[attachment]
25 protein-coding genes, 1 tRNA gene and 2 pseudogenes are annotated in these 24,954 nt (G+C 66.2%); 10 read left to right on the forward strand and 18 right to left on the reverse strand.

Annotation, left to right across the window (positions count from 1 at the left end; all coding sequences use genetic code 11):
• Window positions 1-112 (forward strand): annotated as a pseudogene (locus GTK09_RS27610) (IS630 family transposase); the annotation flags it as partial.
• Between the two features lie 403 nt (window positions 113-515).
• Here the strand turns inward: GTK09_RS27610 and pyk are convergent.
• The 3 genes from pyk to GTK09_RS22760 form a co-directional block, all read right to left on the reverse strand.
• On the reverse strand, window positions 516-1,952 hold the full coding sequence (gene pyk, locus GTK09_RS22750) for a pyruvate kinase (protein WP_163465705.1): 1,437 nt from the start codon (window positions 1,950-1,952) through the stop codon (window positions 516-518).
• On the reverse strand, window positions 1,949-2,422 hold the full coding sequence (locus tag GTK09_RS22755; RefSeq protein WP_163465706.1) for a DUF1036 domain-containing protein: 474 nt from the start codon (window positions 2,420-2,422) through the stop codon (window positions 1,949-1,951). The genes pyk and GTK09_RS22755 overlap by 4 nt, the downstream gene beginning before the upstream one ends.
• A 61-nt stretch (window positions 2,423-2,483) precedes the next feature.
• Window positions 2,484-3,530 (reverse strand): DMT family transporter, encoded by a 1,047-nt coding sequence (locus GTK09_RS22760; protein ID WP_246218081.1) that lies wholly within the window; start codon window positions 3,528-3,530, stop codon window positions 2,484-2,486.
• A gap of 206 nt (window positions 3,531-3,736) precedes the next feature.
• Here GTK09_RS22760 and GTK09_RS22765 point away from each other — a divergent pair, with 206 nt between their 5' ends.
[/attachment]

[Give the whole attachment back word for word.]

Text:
25 protein-coding genes, 1 tRNA gene and 2 pseudogenes are annotated in these 24,954 nt (G+C 66.2%); 10 read left to right on the forward strand and 18 right to left on the reverse strand.

Annotation, left to right across the window (positions count from 1 at the left end; all coding sequences use genetic code 11):
• Window positions 1-112 (forward strand): annotated as a pseudogene (locus GTK09_RS27610) (IS630 family transposase); the annotation flags it as partial.
• Between the two features lie 403 nt (window positions 113-515).
• Here the strand turns inward: GTK09_RS27610 and pyk are convergent.
• The 3 genes from pyk to GTK09_RS22760 form a co-directional block, all read right to left on the reverse strand.
• On the reverse strand, window positions 516-1,952 hold the full coding sequence (gene pyk, locus GTK09_RS22750) for a pyruvate kinase (protein WP_163465705.1): 1,437 nt from the start codon (window positions 1,950-1,952) through the stop codon (window positions 516-518).
• On the reverse strand, window positions 1,949-2,422 hold the full coding sequence (locus tag GTK09_RS22755; RefSeq protein WP_163465706.1) for a DUF1036 domain-containing protein: 474 nt from the start codon (window positions 2,420-2,422) through the stop codon (window positions 1,949-1,951). The genes pyk and GTK09_RS22755 overlap by 4 nt, the downstream gene beginning before the upstream one ends.
• A 61-nt stretch (window positions 2,423-2,483) precedes the next feature.
• Window positions 2,484-3,530 (reverse strand): DMT family transporter, encoded by a 1,047-nt coding sequence (locus GTK09_RS22760; protein ID WP_246218081.1) that lies wholly within the window; start codon window positions 3,528-3,530, stop codon window positions 2,484-2,486.
• A gap of 206 nt (window positions 3,531-3,736) precedes the next feature.
• Here GTK09_RS22760 and GTK09_RS22765 point away from each other — a divergent pair, with 206 nt between their 5' ends.